Registrar of Montgomery County, Virginia Issues 'Unsubstantiated' and 'Chilling' Warning to College Students

On August 25, Randy Wertz, the registrar of Montgomery County (home to Virginia Tech University) sent out a press release regarding the proper procedure for college students in Virginia who have registered or are planning to register to vote.

The press release reads in part:

"The Code of Virginia states that a student must declare a legal residence in order to register. A legal residence can be either a student's permanent address from home or their current college residence. By making Montgomery County your permanent residence, you have declared your independence from your parents and can no longer be claimed as a dependent on their income tax filings -- check with your tax professional. If you have a scholarship attached to your former residence, you could lose this funding. And, if you change your registration to Montgomery County, Virginia Code requires you to change your driver's license and car registration to your present address within 30 days."

Sujatha Jahagirdar, program director for the Student Public Interest Research Group's nonpartisan New Voters Project, said, "For a county registrar to issue what really are in our experience unsubstantiated warnings for a particular demographic is alarming. It's upsetting that this is coming up in Virginia. But it's even more upsetting that the ability of young people to vote is questioned in many other states too."

Is it possible that Montgomery County is trying to suppress and disenfranchise voters, especially college students who are, at least in this election cycle, largely supporting the Democratic presidential candidate?

Considering Virginia's recent history of suppressing the voters, we'd say it is very possible.

Wertz claims that the press release was only to inform students of the issues they need to consider before registering to vote with their college address as their residence of record. As quoted in an article from Inside Higher Ed, Wertz said:

"What's happening is they're [voter registration drives sponsored by candidates, mostly the Obama campaign] going out across campus over here and just getting people to sign the registration forms left and right and not telling them issues to consider, or telling them the incorrect information. Before they make the decision to register with us, they need to check with the accountant who does the taxes. They need to check if they're on their parents' health insurance. By being at a separate permanent address, does that affect their insurance?

"I was just trying to inform them of things to consider, and then once they've made an informed decision and decide to come with us, we welcome them."

But says Jahagirdar, "In 25 years of registering young voters around the country, none of the staff has ever heard of a single incident where a student has lost their tax status or their scholarship because of where they've registered to vote."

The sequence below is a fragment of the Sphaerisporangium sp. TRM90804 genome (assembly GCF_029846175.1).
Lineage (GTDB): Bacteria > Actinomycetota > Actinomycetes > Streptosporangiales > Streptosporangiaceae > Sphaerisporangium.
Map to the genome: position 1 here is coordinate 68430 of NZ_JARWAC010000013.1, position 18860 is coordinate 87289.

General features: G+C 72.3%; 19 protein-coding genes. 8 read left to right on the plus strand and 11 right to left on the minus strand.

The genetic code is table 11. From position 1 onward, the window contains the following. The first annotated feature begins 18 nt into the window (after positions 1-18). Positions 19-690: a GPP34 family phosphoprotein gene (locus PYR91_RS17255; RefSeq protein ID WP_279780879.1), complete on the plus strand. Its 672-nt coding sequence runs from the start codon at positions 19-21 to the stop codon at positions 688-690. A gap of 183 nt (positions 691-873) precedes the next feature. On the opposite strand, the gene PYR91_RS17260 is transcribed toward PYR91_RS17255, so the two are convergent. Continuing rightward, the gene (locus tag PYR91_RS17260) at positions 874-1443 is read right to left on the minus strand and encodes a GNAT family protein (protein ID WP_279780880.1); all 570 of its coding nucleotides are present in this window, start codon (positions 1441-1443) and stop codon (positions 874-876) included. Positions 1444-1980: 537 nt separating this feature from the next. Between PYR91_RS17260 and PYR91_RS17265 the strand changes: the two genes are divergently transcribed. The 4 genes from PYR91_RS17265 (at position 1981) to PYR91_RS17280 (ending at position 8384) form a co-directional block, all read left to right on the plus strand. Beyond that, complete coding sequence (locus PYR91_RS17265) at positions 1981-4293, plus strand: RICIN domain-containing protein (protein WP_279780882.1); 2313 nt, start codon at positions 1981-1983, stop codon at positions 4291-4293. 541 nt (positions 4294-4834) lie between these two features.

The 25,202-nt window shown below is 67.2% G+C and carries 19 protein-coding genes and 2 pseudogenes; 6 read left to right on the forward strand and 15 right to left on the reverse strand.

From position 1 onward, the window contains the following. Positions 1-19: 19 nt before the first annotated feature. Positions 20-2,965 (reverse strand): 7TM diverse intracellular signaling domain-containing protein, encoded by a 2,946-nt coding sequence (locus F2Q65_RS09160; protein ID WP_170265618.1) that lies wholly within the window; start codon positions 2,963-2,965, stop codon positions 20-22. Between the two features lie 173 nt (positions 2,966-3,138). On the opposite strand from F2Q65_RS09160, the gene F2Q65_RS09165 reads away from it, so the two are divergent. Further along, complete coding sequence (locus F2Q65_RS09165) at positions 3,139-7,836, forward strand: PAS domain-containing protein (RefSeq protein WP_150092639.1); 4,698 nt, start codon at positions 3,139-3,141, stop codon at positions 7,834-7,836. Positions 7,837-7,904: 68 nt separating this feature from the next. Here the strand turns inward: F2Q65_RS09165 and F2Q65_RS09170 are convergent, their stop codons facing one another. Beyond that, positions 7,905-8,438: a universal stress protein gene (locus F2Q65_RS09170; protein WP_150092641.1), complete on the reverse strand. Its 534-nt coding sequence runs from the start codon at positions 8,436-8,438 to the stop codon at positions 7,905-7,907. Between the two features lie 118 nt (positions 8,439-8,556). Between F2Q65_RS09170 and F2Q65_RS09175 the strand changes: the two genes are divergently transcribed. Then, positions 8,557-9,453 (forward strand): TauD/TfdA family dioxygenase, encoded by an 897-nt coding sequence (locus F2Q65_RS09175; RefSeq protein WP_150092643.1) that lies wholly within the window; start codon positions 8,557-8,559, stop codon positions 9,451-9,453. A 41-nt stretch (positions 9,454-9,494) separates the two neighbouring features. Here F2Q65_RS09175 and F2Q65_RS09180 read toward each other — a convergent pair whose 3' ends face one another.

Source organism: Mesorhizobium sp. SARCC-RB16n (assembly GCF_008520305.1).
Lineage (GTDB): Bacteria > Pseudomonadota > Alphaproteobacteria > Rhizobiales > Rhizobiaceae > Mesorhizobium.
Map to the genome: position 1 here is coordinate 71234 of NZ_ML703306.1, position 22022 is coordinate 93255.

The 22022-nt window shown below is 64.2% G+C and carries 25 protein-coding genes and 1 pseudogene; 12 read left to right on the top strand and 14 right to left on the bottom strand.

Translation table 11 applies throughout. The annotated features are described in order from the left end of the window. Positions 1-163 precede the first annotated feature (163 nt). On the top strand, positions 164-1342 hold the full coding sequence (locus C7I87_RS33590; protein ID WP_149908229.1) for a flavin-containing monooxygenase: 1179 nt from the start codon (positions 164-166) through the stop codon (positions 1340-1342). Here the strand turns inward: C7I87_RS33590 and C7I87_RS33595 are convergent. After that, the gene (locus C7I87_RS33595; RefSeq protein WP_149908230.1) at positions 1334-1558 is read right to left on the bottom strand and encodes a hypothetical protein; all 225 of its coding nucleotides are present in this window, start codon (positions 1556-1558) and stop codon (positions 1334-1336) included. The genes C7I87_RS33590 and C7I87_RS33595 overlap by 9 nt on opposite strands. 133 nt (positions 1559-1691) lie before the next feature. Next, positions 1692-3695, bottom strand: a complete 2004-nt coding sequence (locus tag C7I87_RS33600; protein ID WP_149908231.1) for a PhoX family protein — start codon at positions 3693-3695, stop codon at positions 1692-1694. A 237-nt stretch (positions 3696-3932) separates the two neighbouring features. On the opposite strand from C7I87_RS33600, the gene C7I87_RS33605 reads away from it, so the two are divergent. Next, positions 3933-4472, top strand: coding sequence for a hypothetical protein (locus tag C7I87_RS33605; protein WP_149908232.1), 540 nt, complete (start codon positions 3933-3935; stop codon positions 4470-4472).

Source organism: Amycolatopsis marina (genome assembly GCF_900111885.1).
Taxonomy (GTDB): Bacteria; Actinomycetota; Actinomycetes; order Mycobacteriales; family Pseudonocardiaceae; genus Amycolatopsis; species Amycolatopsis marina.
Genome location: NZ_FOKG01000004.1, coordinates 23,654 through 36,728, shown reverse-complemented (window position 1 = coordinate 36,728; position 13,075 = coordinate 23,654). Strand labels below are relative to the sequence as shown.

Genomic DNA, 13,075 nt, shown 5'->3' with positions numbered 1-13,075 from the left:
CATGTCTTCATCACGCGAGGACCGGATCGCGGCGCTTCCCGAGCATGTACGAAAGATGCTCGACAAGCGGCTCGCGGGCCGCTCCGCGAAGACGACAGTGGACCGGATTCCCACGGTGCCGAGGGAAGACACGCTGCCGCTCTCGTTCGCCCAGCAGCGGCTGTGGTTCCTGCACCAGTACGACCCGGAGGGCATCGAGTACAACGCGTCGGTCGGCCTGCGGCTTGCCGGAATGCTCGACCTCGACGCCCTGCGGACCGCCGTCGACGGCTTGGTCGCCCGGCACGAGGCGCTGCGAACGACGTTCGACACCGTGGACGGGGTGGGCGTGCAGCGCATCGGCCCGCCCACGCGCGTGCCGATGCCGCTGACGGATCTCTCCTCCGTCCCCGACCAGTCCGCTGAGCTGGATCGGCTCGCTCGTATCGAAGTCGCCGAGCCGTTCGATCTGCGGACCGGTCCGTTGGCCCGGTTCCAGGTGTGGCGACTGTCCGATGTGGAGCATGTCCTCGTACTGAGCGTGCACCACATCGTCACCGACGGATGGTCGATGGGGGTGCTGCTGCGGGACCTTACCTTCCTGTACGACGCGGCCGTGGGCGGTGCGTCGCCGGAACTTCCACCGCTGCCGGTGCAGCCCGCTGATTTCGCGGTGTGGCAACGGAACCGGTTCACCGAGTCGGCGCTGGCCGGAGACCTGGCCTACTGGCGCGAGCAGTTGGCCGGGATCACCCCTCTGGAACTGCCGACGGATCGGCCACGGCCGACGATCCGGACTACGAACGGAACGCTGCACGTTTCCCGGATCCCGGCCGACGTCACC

And the Obama campaign, which has been very busy registering voters on Virginia Tech's campus, labeled Wertz's information "erroneous." Regarding the issue of federal tax code, there is, according to Kevin Griffis, an Obama campaign spokesman, an exemption in the U.S. tax code allowing dependents to live away from home while attending school.

As far as the health insurance goes, Griffis said that when Obama campaign called the "10 top health insurance companies, none indicated that registering to vote at a college address would be grounds for dismissing students from coverage, 'and in fact some of them laughed at us.'"

In Wertz's defense, Griffis said that when they contacted Wertz and expressed their concern that his memo might have a chilling effect on registration and voter turnout among Montgomery County's college students, Wertz was "responsive, concerned about the students and making sure they're able to exercise their right to vote."

And in fact Wertz issued a "revision" two days later. That memo [one page PDF] took a neutral stance on the issues of (among other things) tax exemption status, health insurance, auto insurance, and scholarship eligibility that students need to consider before registering to vote. But the language of the revision is from Virginia State Board of Elections website. This page is in the form of questions that students should ask themselves before registering to vote at their college addresses, and does nothing to assure students that they do, in fact, have the right to register and vote in the precinct in which they are living and that by doing so they won't lose a scholarship or their health insurance or hurt their parents' tax situation.

Jon Greenbaum, director of the Voting Rights Project at the Lawyers' Committee for Civil Rights Under Law said, "If you were to look at this [the info from the Virginia BOE] as a student, the suggestion that the State Board of Elections is giving you is, 'You probably should not register to vote here. Don't register to vote here.' We think that's the wrong message to be sending."

We believe that is precisely the message Montgomery County is trying to send.

An August 4, 2008 editorial from the Washington Post entitled "Fear Mongers -- Virginia's GOP tries to scare new voters away from the polls" and this report about the FBI investigating voter intimidation in Virginia are both indications that the job of preventing voter disenfranchisement is far, far from over.

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